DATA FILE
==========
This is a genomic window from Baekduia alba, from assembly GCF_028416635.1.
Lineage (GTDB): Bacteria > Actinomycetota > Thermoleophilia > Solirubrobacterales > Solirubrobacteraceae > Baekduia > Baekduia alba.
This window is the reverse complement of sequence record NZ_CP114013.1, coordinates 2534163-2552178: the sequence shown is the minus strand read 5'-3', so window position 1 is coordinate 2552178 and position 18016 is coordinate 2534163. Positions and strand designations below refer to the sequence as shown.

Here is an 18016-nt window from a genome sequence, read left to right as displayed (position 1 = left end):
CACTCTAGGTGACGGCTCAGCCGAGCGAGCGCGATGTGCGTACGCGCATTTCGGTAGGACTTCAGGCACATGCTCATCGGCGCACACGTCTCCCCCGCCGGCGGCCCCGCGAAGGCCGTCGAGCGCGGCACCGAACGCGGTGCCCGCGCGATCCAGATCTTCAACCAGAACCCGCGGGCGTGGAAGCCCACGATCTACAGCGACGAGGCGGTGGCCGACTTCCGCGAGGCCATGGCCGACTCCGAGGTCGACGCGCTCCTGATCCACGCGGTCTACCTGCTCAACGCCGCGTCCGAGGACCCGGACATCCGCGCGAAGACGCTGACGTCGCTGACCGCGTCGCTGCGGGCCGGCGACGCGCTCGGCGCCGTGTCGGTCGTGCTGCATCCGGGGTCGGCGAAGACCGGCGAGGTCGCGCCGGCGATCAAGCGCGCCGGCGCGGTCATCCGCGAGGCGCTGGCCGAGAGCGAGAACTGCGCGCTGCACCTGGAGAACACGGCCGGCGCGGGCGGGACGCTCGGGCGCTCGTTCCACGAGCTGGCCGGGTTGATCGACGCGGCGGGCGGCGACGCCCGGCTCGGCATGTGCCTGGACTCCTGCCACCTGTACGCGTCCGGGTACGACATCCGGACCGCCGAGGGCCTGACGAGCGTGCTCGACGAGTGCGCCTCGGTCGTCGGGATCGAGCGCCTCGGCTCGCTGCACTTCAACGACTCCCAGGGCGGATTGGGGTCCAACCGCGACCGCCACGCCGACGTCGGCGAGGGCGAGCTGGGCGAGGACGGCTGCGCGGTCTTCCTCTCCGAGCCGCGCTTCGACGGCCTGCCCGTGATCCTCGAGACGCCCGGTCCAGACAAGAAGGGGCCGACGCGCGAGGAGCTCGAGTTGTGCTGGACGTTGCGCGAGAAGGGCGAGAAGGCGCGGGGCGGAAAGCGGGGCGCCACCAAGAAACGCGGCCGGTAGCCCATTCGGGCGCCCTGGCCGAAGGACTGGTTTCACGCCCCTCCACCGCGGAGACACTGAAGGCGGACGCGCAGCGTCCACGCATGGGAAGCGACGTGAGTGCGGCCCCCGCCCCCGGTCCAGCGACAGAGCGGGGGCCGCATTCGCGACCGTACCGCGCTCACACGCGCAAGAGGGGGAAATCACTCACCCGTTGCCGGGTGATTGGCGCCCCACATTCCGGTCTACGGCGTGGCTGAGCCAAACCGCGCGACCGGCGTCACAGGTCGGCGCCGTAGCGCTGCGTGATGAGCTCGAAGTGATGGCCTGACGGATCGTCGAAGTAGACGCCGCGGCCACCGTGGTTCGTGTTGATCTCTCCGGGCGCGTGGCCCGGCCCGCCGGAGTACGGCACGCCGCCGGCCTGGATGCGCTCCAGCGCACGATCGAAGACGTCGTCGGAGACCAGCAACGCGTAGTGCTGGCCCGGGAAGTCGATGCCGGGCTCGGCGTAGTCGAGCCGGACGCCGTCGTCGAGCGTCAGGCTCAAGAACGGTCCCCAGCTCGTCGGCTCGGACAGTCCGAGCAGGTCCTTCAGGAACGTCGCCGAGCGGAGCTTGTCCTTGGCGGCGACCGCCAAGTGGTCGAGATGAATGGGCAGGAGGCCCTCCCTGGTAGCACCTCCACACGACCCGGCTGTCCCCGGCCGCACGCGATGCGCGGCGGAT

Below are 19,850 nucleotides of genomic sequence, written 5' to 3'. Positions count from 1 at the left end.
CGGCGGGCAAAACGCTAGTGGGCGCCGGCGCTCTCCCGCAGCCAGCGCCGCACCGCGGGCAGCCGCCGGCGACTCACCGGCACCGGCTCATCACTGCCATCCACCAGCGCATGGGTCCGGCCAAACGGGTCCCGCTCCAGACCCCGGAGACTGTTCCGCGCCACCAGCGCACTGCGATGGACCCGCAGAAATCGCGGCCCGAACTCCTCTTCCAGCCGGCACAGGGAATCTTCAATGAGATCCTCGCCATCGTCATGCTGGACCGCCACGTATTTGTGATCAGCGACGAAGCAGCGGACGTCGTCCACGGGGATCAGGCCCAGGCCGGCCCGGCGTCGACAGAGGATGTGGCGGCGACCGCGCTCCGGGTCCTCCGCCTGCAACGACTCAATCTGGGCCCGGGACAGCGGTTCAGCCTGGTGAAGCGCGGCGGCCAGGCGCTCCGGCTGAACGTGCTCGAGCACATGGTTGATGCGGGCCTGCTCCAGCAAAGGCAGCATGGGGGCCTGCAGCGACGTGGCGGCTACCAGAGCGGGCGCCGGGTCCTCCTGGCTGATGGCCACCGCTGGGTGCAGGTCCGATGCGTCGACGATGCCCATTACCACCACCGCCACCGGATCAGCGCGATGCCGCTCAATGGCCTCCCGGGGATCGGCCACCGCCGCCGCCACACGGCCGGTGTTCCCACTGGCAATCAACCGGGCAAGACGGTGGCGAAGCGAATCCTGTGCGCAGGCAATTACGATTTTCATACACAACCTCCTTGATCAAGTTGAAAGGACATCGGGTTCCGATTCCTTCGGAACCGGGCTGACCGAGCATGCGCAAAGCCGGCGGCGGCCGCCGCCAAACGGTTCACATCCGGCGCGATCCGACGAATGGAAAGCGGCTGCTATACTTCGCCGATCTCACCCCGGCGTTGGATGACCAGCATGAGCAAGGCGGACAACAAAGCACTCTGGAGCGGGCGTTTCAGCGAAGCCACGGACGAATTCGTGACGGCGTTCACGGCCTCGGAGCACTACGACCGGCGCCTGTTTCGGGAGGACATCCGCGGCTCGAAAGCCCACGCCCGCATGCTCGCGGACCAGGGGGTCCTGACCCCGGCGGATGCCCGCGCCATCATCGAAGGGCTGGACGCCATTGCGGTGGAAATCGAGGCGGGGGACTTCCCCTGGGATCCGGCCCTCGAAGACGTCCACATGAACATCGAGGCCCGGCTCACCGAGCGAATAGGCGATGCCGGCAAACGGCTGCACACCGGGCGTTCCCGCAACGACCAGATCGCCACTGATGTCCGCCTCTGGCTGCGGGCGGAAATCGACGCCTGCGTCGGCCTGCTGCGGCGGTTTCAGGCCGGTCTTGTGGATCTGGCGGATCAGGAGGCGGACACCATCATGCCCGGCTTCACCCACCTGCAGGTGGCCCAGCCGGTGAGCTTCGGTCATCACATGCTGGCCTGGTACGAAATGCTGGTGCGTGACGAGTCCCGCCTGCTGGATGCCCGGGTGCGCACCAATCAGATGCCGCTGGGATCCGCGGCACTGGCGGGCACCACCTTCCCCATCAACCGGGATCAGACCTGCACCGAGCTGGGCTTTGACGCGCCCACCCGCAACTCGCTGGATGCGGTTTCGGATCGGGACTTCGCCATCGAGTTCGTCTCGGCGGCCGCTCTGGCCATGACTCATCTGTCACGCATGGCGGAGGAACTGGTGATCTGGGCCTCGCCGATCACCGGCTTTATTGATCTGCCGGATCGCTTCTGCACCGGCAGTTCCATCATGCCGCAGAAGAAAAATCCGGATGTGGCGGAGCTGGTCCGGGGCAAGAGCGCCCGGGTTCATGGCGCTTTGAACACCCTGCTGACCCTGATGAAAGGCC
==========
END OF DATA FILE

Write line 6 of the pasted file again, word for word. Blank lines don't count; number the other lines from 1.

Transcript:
Below are 19,850 nucleotides of genomic sequence, written 5' to 3'. Positions count from 1 at the left end.